The command and control of operations in Syria are much more streamlined since there is no consultation being held with the Syrian government. However, the coalition is wary of the Syrian integrated air-defence network which has necessitated the employment of strike packages with a mix of self-protection capabilities. It has been revealed that the first strike into Syria on 23 September was led by F-22 Raptor air superiority fighters and accompanied by EA-6B Prowlers in the suppression of enemy air defences (SEAD) role as well by F-16CJs armed with AGM-88 High Speed Anti-Radiation missiles. Although this level of protection to strike packages are not the case anymore, there is a reluctance within the coalition to maintain a persistent air presence over Syria. Therefore, the ability to engage targets of fleeting opportunity in Syria is almost non-existent, especially to the west of the country where the air defences are the heaviest.

Finding and validating targets is the biggest challenge at the operational level in both Iraq and Syria. The coalition has acknowledged the use of unmanned aerial vehicles (UAVs) in both areas of operation. However, details of the intelligence, surveillance, target acquisition and reconnaissance (ISTAR) assets being used is not readily available, although it is certain from the mobile nature of some of the targets that have been attacked that platforms with ground moving target indicators (GMTI) are deployed. The coalition is in the process of bringing into theatre more ISTAR assets which in turn will permit more engagement zones to be patrolled and significantly increase the success rate of strikes. However, the possibility of the Syrian airspace becoming contested would be an added challenge to the employment of the vulnerable UAVs.

Conclusion – A Peep into the Future

The immediate aim of the coalition is to contain the IS in a military sense, and then degrade it. However, as mentioned earlier, long-term objectives have not yet been articulated and this gap in an agreed overarching objective will prove to be detrimental in achieving a lasting solution to the challenge that the IS poses to global security. At this juncture it is absolutely critical to put forward the ultimate goal of the coalition. Even though the mutual dislike, and maybe fear, of the IS have brought a set of disparate actors to function together, essentially they are opposed to each other in some way or the other. In the absence of a long-term focus and an agreed end-state, it is no surprise that currently the coalition is slowly fraying at the edges. The Arab members of the coalition want Assad ousted from power and want to put a timeframe to achieving this as well as to develop a process of political transition in Syria, whereas the US is, at least for the moment, ambivalent about it.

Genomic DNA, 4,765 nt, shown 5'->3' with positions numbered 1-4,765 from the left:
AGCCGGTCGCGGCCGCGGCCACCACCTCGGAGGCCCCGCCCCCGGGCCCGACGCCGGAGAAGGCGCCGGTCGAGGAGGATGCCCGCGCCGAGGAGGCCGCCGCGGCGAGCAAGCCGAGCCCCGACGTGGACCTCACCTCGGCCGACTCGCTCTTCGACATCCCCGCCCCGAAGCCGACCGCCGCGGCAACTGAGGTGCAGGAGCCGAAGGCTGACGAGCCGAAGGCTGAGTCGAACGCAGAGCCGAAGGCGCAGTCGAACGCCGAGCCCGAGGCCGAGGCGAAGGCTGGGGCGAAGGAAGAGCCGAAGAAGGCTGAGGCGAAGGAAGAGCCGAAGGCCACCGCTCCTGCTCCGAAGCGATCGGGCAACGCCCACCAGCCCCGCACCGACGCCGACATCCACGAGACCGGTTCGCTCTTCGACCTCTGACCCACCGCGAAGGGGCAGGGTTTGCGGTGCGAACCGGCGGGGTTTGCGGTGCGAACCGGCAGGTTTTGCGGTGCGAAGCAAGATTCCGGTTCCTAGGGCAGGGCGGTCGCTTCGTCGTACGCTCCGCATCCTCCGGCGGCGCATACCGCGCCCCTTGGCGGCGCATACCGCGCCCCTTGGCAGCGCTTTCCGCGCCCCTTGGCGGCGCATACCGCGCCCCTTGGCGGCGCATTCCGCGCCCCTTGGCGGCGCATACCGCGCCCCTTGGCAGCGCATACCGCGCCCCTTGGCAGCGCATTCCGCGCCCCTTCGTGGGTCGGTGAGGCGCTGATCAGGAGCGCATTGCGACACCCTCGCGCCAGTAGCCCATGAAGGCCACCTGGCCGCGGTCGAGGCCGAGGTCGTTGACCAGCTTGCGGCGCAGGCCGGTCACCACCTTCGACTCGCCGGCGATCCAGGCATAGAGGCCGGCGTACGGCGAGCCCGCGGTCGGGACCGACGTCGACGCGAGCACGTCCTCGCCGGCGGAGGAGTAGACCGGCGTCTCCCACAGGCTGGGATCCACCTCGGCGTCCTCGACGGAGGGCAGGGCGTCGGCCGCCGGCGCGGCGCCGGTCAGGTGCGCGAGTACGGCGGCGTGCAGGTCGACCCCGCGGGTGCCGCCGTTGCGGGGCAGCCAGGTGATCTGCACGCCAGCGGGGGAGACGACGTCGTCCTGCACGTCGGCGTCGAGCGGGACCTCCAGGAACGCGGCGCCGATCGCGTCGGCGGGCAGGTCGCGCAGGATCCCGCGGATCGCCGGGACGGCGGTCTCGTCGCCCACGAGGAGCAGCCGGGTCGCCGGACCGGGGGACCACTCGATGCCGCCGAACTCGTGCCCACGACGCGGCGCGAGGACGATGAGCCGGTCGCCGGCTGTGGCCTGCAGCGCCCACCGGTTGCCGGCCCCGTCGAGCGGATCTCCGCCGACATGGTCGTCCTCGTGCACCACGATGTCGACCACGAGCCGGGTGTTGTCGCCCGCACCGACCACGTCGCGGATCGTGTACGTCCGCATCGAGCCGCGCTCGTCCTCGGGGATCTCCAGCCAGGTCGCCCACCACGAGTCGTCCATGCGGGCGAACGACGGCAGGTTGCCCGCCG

The US has started to develop a new strategy to deal with Syria, given the reluctance of the regional partners to act decisively in the absence of a decision on Syria. This demand is also rooted in the fear of enhancing Iranian influence if Bashar al-Assad is allowed to continue as the ‘official’ President of Syria for much longer. It seems the earlier Turkish demands to remove Assad from power and the establishment of a no-fly zone is back on the agenda. This decision is obviously influenced by the demands of the Arab nations and the need to consider the increasingly vexed question of refugees who have been flowing outward from Syria. There is currently no link between the strategy to deal with Syria and the one to defeat the IS. To ensure any level of success both of them need to be dove-tailed. An Iraq first strategy that has so far been followed is untenable in the long term.